Today, 18 April, 2023 is World Heritage Day, also known as the International Monuments and Sites Day.
The day is all about creating awareness about the importance of protecting and celebrating the diversity of our cultural heritage, as well as the importance of preserving it for our future generations.
Ancient monuments, buildings and sites are an asset to us all, as we learn about our own history and culture and appreciate that of others, while celebrating our diversity.
However, they need to be protected to ensure that they continue to be an asset for years and years to come.
A World Heritage site is defined as a “natural or man-made area or a structure that is of international importance, and space which requires special protection.” India has 40 World Heritage sites. One of which is the Taj Mahal.
Yet, only recently we heard a call from a politician to destroy the Taj Mahal and Qutb Minar and to build temples in their place, instead.
Unfortunately, there are many who are gullible enough to take this call seriously.
Reading helps us appreciate the diversity that is part of our Indian identity and to understand our own unique culture within this diversity. It helps us be secure in our own identity, as we celebrate the differences around us.
Which is why reading about the incredible history and cool facts about our Indian monuments....and of course visiting them, are ways to help children learn to appreciate our rich and diverse heritage. This exposure will naturally help children feel the need to protect them.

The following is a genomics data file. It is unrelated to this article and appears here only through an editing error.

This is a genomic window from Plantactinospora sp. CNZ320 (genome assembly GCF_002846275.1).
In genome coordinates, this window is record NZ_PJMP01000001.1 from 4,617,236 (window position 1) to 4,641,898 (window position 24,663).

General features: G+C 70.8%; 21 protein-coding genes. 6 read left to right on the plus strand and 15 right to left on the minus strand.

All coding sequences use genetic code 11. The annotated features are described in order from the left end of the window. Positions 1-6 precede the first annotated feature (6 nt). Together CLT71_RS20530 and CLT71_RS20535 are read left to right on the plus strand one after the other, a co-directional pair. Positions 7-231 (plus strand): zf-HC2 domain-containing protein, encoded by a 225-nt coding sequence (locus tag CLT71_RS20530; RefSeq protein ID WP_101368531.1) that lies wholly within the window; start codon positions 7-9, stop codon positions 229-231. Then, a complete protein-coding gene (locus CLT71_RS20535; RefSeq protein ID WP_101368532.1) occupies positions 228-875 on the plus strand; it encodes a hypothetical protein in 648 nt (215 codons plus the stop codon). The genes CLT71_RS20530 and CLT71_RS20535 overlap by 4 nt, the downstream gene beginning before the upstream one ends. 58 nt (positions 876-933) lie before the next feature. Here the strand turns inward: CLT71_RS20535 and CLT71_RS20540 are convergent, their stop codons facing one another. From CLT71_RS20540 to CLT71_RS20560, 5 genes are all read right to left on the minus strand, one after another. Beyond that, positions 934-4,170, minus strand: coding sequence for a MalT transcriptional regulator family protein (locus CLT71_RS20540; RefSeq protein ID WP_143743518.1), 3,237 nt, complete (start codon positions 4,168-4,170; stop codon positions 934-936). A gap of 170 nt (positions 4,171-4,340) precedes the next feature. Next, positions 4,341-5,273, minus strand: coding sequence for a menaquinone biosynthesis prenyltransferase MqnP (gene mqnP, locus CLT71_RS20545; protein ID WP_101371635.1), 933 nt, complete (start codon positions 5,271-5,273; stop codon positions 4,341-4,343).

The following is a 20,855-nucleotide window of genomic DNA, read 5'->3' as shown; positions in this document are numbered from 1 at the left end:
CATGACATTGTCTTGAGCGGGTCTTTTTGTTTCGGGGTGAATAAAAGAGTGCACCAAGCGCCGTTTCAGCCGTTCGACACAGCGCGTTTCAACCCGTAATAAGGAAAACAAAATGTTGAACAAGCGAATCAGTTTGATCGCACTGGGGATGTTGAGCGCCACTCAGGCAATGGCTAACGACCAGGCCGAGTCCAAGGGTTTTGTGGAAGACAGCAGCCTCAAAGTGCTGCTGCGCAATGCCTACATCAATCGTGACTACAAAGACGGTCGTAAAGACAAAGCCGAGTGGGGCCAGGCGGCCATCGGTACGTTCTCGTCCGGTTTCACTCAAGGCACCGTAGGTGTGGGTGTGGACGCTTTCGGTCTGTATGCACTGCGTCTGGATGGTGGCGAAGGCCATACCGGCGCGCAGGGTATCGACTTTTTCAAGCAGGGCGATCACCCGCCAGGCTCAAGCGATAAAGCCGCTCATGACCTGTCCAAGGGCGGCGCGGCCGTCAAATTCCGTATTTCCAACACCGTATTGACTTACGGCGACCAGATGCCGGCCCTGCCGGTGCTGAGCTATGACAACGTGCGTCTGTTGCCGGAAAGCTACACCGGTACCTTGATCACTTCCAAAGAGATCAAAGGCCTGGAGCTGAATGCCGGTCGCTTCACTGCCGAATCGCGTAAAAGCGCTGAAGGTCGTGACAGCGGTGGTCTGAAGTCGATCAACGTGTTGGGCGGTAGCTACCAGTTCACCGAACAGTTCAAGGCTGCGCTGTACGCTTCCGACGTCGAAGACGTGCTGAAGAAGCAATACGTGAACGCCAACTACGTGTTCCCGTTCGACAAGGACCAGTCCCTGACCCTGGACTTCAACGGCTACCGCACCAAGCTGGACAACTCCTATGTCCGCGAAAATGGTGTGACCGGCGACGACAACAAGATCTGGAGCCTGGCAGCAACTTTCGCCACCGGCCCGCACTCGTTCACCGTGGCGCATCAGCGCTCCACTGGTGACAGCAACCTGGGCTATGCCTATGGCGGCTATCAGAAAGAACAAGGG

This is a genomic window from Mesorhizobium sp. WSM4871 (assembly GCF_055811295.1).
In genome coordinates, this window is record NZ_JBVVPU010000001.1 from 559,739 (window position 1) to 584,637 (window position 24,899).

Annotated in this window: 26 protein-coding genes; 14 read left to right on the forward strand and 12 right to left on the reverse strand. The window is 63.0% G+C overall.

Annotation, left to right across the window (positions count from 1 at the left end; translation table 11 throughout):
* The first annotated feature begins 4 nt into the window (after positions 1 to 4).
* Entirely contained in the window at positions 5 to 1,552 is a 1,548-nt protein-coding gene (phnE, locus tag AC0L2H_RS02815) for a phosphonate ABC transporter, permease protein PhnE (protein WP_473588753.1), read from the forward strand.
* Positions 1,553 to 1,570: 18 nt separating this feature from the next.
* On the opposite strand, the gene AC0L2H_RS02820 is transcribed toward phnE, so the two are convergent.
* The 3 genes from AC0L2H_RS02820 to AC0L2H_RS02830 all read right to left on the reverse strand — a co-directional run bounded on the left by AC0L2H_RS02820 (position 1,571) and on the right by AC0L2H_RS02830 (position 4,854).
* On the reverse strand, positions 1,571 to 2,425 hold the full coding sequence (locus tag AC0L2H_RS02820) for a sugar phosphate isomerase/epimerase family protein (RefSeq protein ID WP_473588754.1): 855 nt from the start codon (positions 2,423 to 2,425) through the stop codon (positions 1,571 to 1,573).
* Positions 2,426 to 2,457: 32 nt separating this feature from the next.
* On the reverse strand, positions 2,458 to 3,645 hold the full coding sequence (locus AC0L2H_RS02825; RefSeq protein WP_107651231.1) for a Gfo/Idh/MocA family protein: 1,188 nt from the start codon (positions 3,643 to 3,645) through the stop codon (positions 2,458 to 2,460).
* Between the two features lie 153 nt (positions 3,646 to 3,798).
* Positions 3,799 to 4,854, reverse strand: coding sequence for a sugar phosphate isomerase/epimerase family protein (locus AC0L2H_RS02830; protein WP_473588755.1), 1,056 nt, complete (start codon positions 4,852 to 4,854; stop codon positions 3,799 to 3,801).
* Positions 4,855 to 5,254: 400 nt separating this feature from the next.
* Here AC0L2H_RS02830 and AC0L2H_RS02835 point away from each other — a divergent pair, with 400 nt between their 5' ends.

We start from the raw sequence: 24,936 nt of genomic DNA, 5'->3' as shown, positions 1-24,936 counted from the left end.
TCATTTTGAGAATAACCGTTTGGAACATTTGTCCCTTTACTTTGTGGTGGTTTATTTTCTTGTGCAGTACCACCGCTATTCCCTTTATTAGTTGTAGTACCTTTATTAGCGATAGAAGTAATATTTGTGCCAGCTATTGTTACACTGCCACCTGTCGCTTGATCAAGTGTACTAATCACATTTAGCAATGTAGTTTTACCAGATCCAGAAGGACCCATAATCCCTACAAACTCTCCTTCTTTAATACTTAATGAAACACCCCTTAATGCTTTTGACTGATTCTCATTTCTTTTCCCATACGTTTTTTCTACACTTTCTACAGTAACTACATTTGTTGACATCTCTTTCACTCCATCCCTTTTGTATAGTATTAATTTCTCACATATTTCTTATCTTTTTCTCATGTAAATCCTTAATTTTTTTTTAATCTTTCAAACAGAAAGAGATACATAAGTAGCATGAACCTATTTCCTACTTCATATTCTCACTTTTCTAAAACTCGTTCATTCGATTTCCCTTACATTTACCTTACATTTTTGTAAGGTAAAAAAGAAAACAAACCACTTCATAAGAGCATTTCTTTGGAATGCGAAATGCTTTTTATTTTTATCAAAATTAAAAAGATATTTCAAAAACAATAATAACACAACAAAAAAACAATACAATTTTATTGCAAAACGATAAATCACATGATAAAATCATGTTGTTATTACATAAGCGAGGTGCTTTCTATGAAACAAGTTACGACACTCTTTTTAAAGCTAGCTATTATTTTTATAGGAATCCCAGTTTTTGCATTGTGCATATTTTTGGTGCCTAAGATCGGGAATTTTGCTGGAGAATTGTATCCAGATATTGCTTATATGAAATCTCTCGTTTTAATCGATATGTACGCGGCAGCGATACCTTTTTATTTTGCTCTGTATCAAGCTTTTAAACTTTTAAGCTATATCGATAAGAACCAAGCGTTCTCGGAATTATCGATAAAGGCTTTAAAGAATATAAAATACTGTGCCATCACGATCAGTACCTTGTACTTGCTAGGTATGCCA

My share today is a book ‘THE TEMPLE OF TREASURES - and other Incredible Tales of Indian Monuments’ by Storytrails, a Chennai based organisation that runs the most amazing story based walking tours across India and more recently a wonderful You Tube Channel.
Through 30 engaging stories the book takes us through a fun-filled and interesting journey across the monuments of India. The book explores events that shaped our culture giving us a unique perspective on diverse India.
Featuring stories on decoding the Brahmi script, India’s temples, churches, Mughal monuments, forts, archeological sites, caves and many other monuments.
The stories are enjoyable, the facts well researched and the entire production very thorough.
I have one on our school library shelves as teachers use it to complement their history lessons, our older elementary Montessori children at Abacus, have been using it to ‘research’ different Indian monuments and culture-vulture me, has it on my bookshelf at home to plan my next holiday!!